Can Osborne avoid a double-dip recession?

The private sector remains sufficiently weak for any withdrawal of state support to be a concern.

With George Osborne unveiling £6.2bn of spending cuts today and the Queen's Speech taking place tomorrow, this is likely to be the most significant week for the coalition government for some time.

Osborne will be announcing the full details at a press conference at the Treasury at 10am, but he's just endured a grilling on the Today programme. The Chancellor sounded on top of his brief, but to my ear at least, his dismissal of fears of a double-dip recession seemed remarkably cavalier.

He began by stating that he had taken advice from the Bank of England and the Treasury (what if they're wrong?) and added that the cuts were "about showing the country we mean business". But Osborne ignored the fact that private-sector growth remains sufficiently weak for any withdrawal of state support to be a concern.

As Andrew Self, an economist at Markit, notes:

Whether or not the improvement in the private sector will offset the downturn in the public sector and therefore avoid a double-dip recession remains unclear.

Osborne is likely to receive a boost today when growth figures for the first quarter of this year are revised upwards from 0.2 per cent to at least 0.3 per cent. But with an increase in VAT to 20 per cent on the cards, a move that would cost each household £425 a year on average, any relief from this growth is likely to be short-lived.

Reasonable estimates suggest that a hike in VAT could cost 47,000 jobs and lead to the closure of almost 10,000 shops.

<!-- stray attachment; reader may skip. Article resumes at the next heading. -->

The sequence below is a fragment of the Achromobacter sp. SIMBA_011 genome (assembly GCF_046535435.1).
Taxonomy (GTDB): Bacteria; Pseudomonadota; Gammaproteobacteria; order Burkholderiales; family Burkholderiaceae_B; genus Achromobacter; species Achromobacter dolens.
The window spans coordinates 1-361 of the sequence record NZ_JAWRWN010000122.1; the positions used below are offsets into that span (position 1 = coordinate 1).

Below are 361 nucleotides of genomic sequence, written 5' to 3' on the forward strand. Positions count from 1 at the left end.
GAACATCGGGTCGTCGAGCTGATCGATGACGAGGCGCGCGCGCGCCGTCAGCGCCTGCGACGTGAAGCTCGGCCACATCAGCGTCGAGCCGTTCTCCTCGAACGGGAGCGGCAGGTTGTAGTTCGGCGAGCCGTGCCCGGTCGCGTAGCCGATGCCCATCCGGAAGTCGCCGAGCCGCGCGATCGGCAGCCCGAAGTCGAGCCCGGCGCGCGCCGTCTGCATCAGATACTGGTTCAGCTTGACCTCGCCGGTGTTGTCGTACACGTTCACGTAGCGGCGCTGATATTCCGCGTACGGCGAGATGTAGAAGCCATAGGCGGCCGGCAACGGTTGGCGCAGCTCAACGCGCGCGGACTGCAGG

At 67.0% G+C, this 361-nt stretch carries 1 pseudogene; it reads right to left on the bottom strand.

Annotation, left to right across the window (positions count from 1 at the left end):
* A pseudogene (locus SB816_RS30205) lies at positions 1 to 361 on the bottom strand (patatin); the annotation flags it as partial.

As ever, the question of when to cut is insignificant compared to that of how to rebalance the economy away from its overdependence on financial services. As things stand, there is little evidence that Osborne is adequate to the task.

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George Eaton is political editor of the New Statesman.

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PMQs review: Jeremy Corbyn turns "the nasty party" back on Theresa May

The Labour leader exploited Conservative splits over disability benefits.

It didn't take long for Theresa May to herald the Conservatives' Copeland by-election victory at PMQs (and one couldn't blame her). But Jeremy Corbyn swiftly brought her down to earth. The Labour leader denounced the government for "sneaking out" its decision to overrule a court judgement calling for Personal Independence Payments (PIPs) to be extended to those with severe mental health problems.

Rather than merely expressing his own outrage, Corbyn drew on that of others. He smartly quoted Tory backbencher Heidi Allen, one of the tax credit rebels, who has called on May to "think agan" and "honour" the court's rulings. The Prime Minister protested that the government was merely returning PIPs to their "original intention" and was already spending more than ever on those with mental health conditions. But Corbyn had more ammunition, denouncing Conservative policy chair George Freeman for his suggestion that those "taking pills" for anxiety aren't "really disabled". After May branded Labour "the nasty party" in her conference speech, Corbyn suggested that the Tories were once again worthy of her epithet.

May emphasised that Freeman had apologised and, as so often, warned that the "extra support" promised by Labour would be impossible without the "strong economy" guaranteed by the Conservatives. "The one thing we know about Labour is that they would bankrupt Britain," she declared. Unlike on previous occasions, Corbyn had a ready riposte, reminding the Tories that they had increased the national debt by more than every previous Labour government.

But May saved her jibe of choice for the end, recalling shadow cabinet minister Cat Smith's assertion that the Copeland result was an "incredible achivement" for her party. "I think that word actually sums up the Right Honourable Gentleman's leadership. In-cred-ible," May concluded, with a rather surreal Thatcher-esque flourish.

Yet many economists and EU experts say the same of her Brexit plan. Having repeatedly hailed the UK's "strong economy" (which has so far proved resilient), May had better hope that single market withdrawal does not wreck it. But on Brexit, as on disability benefits, it is Conservative rebels, not Corbyn, who will determine her fate.

George Eaton is political editor of the New Statesman.